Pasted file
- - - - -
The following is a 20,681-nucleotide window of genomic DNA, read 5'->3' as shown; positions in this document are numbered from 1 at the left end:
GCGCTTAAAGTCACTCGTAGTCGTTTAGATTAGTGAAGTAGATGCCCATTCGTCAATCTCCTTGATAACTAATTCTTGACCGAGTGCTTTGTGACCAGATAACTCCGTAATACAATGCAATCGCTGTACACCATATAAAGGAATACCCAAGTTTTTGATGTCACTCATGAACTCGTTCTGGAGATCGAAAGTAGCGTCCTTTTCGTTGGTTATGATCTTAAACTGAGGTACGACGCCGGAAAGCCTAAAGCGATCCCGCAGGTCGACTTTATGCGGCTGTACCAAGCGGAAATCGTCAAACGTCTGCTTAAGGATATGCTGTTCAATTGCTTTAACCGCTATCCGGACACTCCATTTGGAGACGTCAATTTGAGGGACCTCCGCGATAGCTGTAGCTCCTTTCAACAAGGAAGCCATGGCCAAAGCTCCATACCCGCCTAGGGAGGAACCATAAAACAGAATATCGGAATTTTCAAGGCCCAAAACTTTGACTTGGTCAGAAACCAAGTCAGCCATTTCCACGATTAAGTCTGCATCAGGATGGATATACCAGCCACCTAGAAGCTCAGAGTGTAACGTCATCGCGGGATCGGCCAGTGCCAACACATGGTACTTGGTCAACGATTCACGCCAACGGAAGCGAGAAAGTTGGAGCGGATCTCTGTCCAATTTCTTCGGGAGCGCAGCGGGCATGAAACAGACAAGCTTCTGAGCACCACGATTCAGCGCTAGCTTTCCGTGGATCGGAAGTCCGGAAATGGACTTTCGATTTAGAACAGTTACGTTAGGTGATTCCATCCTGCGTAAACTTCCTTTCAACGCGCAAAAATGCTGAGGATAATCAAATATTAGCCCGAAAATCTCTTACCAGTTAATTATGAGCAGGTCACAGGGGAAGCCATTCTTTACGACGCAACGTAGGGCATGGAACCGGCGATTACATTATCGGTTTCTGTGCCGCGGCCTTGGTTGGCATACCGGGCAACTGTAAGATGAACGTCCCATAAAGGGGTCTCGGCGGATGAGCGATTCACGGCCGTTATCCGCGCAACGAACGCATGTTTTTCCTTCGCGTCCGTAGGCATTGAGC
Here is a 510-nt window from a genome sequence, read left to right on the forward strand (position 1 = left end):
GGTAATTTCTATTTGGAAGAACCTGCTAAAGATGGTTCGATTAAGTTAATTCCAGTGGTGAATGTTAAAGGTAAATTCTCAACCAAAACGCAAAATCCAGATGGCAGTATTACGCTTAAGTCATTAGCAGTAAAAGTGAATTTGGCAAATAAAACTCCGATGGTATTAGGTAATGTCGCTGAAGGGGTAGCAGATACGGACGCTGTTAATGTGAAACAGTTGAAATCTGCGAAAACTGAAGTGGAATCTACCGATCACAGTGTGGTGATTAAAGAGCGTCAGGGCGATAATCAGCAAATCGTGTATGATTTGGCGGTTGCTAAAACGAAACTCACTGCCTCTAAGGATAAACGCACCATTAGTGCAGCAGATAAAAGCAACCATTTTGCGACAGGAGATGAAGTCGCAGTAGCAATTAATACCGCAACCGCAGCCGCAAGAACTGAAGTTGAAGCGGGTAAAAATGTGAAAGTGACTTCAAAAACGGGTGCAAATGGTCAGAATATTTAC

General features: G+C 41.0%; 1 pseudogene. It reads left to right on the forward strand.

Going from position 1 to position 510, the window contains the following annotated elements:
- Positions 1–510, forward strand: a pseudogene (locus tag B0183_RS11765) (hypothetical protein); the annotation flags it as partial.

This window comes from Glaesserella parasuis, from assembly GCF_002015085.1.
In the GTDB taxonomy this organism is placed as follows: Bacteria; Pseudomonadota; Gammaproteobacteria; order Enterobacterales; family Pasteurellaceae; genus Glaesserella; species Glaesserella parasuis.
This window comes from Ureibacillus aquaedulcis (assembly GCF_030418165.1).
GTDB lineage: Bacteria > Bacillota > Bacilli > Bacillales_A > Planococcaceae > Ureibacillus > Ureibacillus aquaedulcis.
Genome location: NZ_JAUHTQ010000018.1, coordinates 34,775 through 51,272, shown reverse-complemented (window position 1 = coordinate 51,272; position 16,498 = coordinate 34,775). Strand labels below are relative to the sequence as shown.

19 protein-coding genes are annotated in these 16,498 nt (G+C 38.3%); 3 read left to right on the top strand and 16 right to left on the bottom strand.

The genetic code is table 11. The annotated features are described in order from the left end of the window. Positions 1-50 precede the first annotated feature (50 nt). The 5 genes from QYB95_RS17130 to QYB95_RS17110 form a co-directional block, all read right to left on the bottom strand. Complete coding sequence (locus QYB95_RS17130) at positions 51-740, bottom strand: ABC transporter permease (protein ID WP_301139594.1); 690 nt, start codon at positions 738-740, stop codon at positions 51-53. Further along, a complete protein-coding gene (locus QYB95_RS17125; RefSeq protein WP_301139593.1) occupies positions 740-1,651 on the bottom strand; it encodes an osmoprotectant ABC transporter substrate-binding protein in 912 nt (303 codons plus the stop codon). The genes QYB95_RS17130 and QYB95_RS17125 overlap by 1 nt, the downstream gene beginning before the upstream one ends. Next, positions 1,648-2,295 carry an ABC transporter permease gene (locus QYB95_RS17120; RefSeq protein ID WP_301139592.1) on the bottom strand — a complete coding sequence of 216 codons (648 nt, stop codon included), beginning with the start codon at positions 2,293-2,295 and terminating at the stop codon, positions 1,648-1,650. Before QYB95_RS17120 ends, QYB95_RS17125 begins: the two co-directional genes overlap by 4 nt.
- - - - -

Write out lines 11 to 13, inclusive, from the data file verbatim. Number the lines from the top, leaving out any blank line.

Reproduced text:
GTDB lineage: Bacteria > Bacillota > Bacilli > Bacillales_A > Planococcaceae > Ureibacillus > Ureibacillus aquaedulcis.
Genome location: NZ_JAUHTQ010000018.1, coordinates 34,775 through 51,272, shown reverse-complemented (window position 1 = coordinate 51,272; position 16,498 = coordinate 34,775). Strand labels below are relative to the sequence as shown.

19 protein-coding genes are annotated in these 16,498 nt (G+C 38.3%); 3 read left to right on the top strand and 16 right to left on the bottom strand.